Family Notice of Mental Health Treatment of MinorsHB 1110 requires any health care provider furnishing services to a minor pursuant to an involuntary commitment or similar proceeding to make a reasonable attempt to notify the minor’s parent (or under certain circumstances, the minor’s personal representative, including an agent named in an advance directive) of information that is directly relevant to the parent’s involvement with the minor’s health care, which may include the minor’s location and general knowledge. The requirement does, however, provide exceptions for circumstances where the provider has actual knowledge that the parent is currently prohibited by court order from contacting the minor or the provider has actual knowledge that such notice has already been provided. Previously, the law gave the provider the authority to provide such notification, whereas now, a reasonable attempt is required. (Va. Code §§ 16.1-337, 37.2-804.2, 37.2-809)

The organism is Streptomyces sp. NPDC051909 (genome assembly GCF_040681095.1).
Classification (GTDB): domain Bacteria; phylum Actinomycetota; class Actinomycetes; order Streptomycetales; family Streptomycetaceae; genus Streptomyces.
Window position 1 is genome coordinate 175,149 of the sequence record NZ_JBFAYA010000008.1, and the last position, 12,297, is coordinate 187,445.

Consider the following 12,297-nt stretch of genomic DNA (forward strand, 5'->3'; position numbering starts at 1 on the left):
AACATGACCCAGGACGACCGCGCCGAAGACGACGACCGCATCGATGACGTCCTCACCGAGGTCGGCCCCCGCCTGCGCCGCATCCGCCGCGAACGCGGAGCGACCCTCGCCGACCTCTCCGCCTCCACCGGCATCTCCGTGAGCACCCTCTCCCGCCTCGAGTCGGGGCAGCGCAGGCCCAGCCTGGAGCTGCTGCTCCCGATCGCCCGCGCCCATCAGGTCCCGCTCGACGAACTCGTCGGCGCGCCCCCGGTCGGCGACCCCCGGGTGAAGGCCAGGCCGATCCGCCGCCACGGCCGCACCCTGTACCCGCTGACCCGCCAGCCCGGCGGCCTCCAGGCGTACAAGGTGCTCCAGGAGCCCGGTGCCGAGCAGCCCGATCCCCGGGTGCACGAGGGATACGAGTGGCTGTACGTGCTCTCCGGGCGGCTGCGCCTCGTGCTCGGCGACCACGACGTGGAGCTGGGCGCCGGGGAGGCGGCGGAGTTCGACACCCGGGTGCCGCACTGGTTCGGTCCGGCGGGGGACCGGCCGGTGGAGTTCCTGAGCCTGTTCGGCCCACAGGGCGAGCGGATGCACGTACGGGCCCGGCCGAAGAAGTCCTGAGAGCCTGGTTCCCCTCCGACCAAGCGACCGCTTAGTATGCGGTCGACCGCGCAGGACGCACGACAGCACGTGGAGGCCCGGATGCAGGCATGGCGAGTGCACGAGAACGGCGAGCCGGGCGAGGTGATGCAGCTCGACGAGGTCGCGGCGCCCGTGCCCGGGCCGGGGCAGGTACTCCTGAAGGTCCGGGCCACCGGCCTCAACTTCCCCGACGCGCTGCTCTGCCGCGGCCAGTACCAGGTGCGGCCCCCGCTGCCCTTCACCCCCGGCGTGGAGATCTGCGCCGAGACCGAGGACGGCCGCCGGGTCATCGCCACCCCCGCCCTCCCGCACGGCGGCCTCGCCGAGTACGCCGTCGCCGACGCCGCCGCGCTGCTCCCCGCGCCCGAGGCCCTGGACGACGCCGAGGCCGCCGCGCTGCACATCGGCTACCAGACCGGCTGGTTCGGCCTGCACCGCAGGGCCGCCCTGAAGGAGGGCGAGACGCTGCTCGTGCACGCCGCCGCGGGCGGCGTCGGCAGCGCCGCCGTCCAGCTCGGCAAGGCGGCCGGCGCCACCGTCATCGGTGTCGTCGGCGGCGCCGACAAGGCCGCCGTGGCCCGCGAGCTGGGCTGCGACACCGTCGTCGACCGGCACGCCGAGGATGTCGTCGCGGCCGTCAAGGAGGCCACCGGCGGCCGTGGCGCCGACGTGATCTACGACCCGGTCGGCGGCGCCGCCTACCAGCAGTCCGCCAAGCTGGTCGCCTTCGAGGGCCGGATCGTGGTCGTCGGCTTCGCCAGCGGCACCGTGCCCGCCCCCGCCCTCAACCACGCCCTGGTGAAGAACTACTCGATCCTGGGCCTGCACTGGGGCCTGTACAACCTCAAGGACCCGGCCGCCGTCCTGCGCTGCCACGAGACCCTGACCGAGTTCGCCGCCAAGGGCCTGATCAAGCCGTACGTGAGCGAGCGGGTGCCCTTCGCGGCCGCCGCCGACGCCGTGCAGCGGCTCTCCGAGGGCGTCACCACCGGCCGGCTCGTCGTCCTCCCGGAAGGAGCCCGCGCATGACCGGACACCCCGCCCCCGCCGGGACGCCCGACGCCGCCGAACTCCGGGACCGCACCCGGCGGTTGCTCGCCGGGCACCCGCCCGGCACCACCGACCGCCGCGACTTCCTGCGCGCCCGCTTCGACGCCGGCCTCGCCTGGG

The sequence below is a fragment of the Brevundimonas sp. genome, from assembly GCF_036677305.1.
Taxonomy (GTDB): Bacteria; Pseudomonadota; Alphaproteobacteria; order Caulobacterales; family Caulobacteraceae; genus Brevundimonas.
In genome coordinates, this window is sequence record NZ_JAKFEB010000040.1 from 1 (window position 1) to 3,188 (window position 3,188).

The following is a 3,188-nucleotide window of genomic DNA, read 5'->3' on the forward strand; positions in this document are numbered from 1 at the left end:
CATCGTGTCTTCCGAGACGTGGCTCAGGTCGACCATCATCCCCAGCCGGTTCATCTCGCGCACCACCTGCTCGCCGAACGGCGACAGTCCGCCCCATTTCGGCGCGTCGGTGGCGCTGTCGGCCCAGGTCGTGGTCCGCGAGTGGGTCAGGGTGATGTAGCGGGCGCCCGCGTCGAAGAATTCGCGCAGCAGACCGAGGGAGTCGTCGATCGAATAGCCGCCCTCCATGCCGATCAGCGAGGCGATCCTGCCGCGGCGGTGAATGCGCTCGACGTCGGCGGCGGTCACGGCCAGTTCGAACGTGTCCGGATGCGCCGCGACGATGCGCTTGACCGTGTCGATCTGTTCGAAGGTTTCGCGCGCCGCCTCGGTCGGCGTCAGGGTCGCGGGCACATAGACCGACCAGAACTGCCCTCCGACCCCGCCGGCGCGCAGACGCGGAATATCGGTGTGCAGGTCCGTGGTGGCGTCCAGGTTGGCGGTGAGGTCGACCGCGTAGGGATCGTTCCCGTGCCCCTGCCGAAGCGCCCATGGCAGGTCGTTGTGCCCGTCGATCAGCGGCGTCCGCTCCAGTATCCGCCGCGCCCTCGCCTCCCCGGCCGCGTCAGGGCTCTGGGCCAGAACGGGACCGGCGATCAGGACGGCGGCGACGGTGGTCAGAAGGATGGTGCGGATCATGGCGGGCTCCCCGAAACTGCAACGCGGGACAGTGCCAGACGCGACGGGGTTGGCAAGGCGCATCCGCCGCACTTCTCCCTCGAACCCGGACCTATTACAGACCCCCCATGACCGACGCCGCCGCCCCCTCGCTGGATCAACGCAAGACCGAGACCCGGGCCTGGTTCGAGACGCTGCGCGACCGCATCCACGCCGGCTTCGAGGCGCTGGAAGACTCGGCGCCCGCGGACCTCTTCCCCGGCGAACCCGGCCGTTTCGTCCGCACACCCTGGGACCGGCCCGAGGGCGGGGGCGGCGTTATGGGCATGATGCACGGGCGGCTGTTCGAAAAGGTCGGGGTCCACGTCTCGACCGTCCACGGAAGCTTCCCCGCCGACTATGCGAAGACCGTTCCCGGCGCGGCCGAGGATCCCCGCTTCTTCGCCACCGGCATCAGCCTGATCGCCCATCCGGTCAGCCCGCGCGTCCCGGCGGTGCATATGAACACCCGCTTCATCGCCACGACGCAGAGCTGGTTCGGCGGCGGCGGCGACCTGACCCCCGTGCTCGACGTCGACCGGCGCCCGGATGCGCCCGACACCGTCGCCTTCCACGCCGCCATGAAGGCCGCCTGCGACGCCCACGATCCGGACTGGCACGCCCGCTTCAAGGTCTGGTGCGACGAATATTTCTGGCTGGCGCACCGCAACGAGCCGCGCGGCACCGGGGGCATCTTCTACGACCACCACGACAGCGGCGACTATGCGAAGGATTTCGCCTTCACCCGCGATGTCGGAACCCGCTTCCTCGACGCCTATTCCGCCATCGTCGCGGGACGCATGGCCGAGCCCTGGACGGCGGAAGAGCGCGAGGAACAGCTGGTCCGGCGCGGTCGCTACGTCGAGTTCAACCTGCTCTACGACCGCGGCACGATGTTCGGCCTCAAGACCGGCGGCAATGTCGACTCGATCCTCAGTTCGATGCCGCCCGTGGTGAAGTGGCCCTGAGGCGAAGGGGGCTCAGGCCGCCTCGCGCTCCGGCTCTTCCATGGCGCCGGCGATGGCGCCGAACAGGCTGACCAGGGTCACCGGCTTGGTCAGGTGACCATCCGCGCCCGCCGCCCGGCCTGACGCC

Definition of Neurologic DeathHB 652 changes the definition of neurologic death from “the absence of brain stem reflexes, spontaneous brain functions and spontaneous respiratory functions” to “irreversible cessation of all functions of the entire brain, including the brain stem.” This change was designed to update the definition of neurologic death to conform with the Uniform Declaration of Death Act, which is applied in a majority of states. (Va. Code § 54.1-2972)

Dead Body StorageSB 595 requires a hospital or other institution having initial custody of a dead body (such as a nursing home) where the body is being stored for more than 48 hours to store the body in refrigeration at a temperature of no more than forty degrees Fahrenheit (40o F). Alternatively, if the hospital or other institution is unable to accommodate storage in refrigeration, it can make arrangements with a local funeral establishment to do so. (Va. Code § 32.1-309.5)